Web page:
At 12 midnight, Atlantic Standard Time, on Monday, March 24, [email protected]'s Stellar Countdown came to an end at the Arecibo Radio Observatory. The 24 hours of observation needed to visit the top [email protected] candidate signals should have taken three days, but instead took nearly a week. The eruption of a rare Solar flare pushed the sessions back several days, ending with a 14 hour observation marathon on Monday.
In the end, the change of plans did not matter. The Stellar Countdown proved even more successful than expected, revisiting 166 of [email protected]'s most promising candidates signals. This is considerably more than the 100-150 predicted before the observations. In addition, [email protected] Chief Scientist Dan Werthimer and his team found time to target 35 nearby Sun-like stars, 15 nearby galaxies, 6 candidates from the SERENDIP SETI search, and 5 extrasolar planetary system.
All in all the Stellar countdown observed 227 promising locations in the sky. Within the next few weeks all the data collected and recorded will be processed by [email protected] users around to world, to determine whether any of the targets proves to be a true alien signal. We promise to keep you posted!
Even before getting the final results, however, [email protected] is moving forward with plans for a more sensitive and comprehensive sky survey. Within the next two years the [email protected] team hopes to phase out the aging receiver at the base of the line feed. In its place, [email protected] observations will be conducted using a new multi-beam array that will be located within the Gregorian dome.
Unlike the single needle-shaped feed now in use, the array will be composed of seven separate feeds, each connected to its own highly sensitive L-Band receiver. This means that whereas the line feed can only observe a single location in the sky at any given time, the multi-beam array will be able to point at seven locations simultaneously. It will, furthermore, observe them at a much higher degree of sensitivity than is possible with the current arrangement.
Dan Werthimer and his crew are not the only group looking forward to the installation of the new array. [email protected] is, in fact, part of a consortium of hundreds of researchers from around the world who are interested in conducting research using the multi-beam array. The other major groups in the consortium include astronomers interested in detecting pulsars, and researchers mapping the density of hydrogen in our galaxy and beyond. Together, the three groups constitute the ALFA consortium - short for the Arecibo L-band Feed Array.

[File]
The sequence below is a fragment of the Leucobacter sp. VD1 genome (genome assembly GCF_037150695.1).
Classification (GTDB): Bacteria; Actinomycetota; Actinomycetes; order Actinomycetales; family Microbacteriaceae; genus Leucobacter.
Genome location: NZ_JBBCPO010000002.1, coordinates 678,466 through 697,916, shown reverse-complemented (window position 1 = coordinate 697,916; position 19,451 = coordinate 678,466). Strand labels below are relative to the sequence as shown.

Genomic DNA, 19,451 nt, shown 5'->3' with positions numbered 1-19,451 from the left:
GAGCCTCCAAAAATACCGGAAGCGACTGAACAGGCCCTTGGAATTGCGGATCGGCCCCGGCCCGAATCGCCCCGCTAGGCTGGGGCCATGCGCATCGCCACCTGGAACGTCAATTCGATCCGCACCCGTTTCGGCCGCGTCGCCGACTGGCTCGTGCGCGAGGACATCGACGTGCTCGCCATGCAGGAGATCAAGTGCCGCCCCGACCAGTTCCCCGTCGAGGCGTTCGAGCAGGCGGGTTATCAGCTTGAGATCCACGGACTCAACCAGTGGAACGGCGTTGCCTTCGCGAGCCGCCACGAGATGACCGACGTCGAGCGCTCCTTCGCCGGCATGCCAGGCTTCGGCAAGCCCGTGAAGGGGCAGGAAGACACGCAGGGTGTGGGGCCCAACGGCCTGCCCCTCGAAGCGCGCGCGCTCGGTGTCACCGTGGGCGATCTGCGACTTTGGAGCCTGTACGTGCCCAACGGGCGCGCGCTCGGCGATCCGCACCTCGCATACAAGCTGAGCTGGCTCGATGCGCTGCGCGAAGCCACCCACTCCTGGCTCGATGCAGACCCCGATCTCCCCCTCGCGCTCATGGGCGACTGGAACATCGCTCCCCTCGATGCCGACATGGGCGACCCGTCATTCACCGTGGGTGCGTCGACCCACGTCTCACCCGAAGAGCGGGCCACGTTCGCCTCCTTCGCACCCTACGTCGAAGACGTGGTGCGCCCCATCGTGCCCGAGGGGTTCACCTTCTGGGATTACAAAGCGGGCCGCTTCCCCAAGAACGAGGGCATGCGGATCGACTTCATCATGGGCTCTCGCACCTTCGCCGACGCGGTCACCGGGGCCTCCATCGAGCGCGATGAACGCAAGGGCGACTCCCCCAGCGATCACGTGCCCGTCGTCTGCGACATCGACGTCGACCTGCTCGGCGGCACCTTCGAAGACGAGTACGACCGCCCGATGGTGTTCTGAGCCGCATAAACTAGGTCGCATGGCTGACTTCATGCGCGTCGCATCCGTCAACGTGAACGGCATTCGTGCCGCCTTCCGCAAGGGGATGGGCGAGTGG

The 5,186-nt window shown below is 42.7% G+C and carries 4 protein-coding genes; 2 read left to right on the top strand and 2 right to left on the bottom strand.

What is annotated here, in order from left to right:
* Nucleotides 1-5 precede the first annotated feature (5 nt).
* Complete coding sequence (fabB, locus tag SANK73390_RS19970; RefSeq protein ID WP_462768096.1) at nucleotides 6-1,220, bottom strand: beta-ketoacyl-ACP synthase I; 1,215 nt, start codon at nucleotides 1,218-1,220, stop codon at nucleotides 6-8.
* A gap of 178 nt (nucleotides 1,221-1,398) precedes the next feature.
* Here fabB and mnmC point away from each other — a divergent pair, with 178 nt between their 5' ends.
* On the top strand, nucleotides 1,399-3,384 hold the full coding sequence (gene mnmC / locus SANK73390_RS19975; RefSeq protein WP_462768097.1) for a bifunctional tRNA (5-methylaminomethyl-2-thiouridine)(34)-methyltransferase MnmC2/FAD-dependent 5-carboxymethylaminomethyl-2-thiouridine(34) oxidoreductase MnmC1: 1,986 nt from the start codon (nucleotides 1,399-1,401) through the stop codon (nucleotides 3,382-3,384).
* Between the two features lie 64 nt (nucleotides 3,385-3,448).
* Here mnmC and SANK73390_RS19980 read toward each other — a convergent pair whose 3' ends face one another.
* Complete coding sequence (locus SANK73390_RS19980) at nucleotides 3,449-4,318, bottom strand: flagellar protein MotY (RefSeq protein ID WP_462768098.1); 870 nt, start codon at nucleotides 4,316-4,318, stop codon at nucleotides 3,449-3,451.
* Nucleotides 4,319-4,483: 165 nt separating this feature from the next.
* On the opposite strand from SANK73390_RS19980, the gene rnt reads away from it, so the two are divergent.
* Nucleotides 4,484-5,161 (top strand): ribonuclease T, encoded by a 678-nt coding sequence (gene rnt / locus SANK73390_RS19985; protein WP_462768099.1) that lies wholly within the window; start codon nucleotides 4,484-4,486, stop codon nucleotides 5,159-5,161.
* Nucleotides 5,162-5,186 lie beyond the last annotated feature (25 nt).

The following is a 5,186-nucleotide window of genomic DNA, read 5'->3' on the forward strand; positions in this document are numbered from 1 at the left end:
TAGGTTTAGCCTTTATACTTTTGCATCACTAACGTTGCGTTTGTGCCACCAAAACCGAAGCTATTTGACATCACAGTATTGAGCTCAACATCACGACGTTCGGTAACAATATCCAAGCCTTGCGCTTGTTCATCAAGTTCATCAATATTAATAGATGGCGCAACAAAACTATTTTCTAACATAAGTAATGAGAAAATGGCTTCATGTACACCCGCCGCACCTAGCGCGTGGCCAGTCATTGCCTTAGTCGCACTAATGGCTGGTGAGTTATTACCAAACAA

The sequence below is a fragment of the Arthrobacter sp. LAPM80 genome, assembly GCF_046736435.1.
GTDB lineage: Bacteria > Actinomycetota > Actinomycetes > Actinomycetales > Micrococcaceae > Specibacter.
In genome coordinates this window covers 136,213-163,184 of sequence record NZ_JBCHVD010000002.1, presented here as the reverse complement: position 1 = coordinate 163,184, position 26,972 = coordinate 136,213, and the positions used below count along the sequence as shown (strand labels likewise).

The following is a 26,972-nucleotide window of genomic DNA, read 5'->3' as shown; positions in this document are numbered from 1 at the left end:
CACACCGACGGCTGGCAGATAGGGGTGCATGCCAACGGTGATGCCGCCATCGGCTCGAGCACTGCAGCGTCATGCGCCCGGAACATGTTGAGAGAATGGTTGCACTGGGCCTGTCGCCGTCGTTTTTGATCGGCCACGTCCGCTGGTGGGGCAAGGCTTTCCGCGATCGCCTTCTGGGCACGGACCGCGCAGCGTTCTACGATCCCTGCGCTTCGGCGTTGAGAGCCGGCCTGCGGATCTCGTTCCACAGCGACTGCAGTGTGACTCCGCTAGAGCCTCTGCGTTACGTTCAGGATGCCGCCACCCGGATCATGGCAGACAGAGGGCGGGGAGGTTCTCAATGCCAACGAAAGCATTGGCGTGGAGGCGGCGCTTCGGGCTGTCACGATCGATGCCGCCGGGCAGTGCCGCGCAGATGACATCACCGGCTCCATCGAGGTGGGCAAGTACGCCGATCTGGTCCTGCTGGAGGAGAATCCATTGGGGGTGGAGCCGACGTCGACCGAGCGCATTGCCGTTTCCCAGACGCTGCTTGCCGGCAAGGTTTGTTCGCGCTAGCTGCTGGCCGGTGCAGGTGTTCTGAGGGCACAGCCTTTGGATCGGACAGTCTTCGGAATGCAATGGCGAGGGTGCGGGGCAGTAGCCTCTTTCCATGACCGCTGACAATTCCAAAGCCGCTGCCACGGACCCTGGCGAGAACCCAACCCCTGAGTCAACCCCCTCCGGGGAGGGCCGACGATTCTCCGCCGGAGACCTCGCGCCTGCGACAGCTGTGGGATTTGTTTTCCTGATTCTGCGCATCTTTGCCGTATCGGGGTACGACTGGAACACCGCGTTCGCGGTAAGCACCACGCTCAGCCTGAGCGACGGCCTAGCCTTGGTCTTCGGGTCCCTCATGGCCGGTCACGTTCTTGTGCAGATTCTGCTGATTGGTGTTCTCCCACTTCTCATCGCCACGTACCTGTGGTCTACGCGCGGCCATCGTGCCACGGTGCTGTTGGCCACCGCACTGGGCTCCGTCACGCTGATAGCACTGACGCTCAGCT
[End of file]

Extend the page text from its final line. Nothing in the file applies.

The multi-beam array offers important advantages to all researchers in the consortium. A survey that can point at seven different locations at the same time will be far more efficient than one that has to visit each location in succession. The fact that each of the feeds has its own separate receiver also makes it possible for scientists to listen at different frequencies at same time - a feat that is not possible with a single feed.
Over the weekend of March 21-23 ALFA representatives met at Arecibo to coordinate their plans for using new array (the Stellar Countdown was scheduled to coincide with their meeting). Working together, ALFA researchers hope to be granted as many as 10,000 observing hours on the radio telescope, spread over 5 years.
"Getting this much observing time is only possible because the consortium represents so many researchers" said Werthimer. Furthermore, he explained, all this telescope time will not come at the expense of other astronomers vying for telescope time. This is because using the multi-beam array, members of the consortium will be able to conduct their research far more efficiently than before, and will not compete with other scientists for precious (and far less efficient) observing time. The end result, Werthimer says, is that all telescope users will have more time available to conduct their observations.
The multi-beam array is currently being built in Australia, where a similar 13 feed array is already installed on the 64 meter dish at the Parkes Observatory. It is expected to arrive at Arecibo in April, 2004, and installation, according to Werthimer, will take around 9 months. Once the observations get under way, perhaps early in 2005, the [email protected] sky survey will become more sensitive and comprehensive than ever before. It will be a new chapter in the search for extraterrestrial intelligence.